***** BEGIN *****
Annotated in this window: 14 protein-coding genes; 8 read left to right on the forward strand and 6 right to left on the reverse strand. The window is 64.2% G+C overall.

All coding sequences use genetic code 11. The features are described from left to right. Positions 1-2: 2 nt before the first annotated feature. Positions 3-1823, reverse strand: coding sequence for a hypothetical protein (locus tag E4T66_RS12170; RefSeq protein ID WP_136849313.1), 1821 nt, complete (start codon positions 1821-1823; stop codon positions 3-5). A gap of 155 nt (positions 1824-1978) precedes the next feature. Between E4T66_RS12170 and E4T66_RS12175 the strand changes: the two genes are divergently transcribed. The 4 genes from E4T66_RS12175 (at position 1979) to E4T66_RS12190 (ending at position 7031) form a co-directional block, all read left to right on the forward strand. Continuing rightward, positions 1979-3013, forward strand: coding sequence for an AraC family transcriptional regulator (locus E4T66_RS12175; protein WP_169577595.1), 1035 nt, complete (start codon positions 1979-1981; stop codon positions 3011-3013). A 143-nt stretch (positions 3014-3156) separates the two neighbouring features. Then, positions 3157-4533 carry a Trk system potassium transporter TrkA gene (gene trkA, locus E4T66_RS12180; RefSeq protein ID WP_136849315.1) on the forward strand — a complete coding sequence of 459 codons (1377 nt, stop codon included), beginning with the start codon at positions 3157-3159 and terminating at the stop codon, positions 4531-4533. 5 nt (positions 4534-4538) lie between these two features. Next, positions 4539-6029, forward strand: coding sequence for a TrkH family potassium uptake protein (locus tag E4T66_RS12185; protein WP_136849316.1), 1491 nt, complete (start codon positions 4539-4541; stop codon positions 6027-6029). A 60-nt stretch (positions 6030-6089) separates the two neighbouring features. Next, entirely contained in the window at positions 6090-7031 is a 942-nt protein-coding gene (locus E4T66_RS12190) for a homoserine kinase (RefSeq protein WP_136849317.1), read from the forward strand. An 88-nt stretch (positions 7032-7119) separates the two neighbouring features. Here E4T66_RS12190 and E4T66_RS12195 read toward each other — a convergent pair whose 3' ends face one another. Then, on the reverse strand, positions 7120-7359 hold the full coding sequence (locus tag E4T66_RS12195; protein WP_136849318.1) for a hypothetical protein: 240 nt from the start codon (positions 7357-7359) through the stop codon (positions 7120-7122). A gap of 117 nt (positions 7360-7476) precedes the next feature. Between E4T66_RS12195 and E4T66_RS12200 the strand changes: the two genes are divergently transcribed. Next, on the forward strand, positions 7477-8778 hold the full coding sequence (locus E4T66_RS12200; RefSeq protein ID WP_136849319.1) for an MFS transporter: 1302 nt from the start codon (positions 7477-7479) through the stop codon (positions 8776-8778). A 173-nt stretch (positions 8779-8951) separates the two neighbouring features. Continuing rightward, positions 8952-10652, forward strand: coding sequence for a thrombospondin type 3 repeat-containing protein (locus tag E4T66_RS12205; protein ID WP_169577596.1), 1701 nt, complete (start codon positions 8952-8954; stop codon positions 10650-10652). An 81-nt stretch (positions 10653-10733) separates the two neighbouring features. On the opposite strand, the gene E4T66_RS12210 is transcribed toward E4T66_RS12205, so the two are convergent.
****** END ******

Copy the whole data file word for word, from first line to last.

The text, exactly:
Annotated in this window: 14 protein-coding genes; 8 read left to right on the forward strand and 6 right to left on the reverse strand. The window is 64.2% G+C overall.

All coding sequences use genetic code 11. The features are described from left to right. Positions 1-2: 2 nt before the first annotated feature. Positions 3-1823, reverse strand: coding sequence for a hypothetical protein (locus tag E4T66_RS12170; RefSeq protein ID WP_136849313.1), 1821 nt, complete (start codon positions 1821-1823; stop codon positions 3-5). A gap of 155 nt (positions 1824-1978) precedes the next feature. Between E4T66_RS12170 and E4T66_RS12175 the strand changes: the two genes are divergently transcribed. The 4 genes from E4T66_RS12175 (at position 1979) to E4T66_RS12190 (ending at position 7031) form a co-directional block, all read left to right on the forward strand. Continuing rightward, positions 1979-3013, forward strand: coding sequence for an AraC family transcriptional regulator (locus E4T66_RS12175; protein WP_169577595.1), 1035 nt, complete (start codon positions 1979-1981; stop codon positions 3011-3013). A 143-nt stretch (positions 3014-3156) separates the two neighbouring features. Then, positions 3157-4533 carry a Trk system potassium transporter TrkA gene (gene trkA, locus E4T66_RS12180; RefSeq protein ID WP_136849315.1) on the forward strand — a complete coding sequence of 459 codons (1377 nt, stop codon included), beginning with the start codon at positions 3157-3159 and terminating at the stop codon, positions 4531-4533. 5 nt (positions 4534-4538) lie between these two features. Next, positions 4539-6029, forward strand: coding sequence for a TrkH family potassium uptake protein (locus tag E4T66_RS12185; protein WP_136849316.1), 1491 nt, complete (start codon positions 4539-4541; stop codon positions 6027-6029). A 60-nt stretch (positions 6030-6089) separates the two neighbouring features. Next, entirely contained in the window at positions 6090-7031 is a 942-nt protein-coding gene (locus E4T66_RS12190) for a homoserine kinase (RefSeq protein WP_136849317.1), read from the forward strand. An 88-nt stretch (positions 7032-7119) separates the two neighbouring features. Here E4T66_RS12190 and E4T66_RS12195 read toward each other — a convergent pair whose 3' ends face one another. Then, on the reverse strand, positions 7120-7359 hold the full coding sequence (locus tag E4T66_RS12195; protein WP_136849318.1) for a hypothetical protein: 240 nt from the start codon (positions 7357-7359) through the stop codon (positions 7120-7122). A gap of 117 nt (positions 7360-7476) precedes the next feature. Between E4T66_RS12195 and E4T66_RS12200 the strand changes: the two genes are divergently transcribed. Next, on the forward strand, positions 7477-8778 hold the full coding sequence (locus E4T66_RS12200; RefSeq protein ID WP_136849319.1) for an MFS transporter: 1302 nt from the start codon (positions 7477-7479) through the stop codon (positions 8776-8778). A 173-nt stretch (positions 8779-8951) separates the two neighbouring features. Continuing rightward, positions 8952-10652, forward strand: coding sequence for a thrombospondin type 3 repeat-containing protein (locus tag E4T66_RS12205; protein ID WP_169577596.1), 1701 nt, complete (start codon positions 8952-8954; stop codon positions 10650-10652). An 81-nt stretch (positions 10653-10733) separates the two neighbouring features. On the opposite strand, the gene E4T66_RS12210 is transcribed toward E4T66_RS12205, so the two are convergent.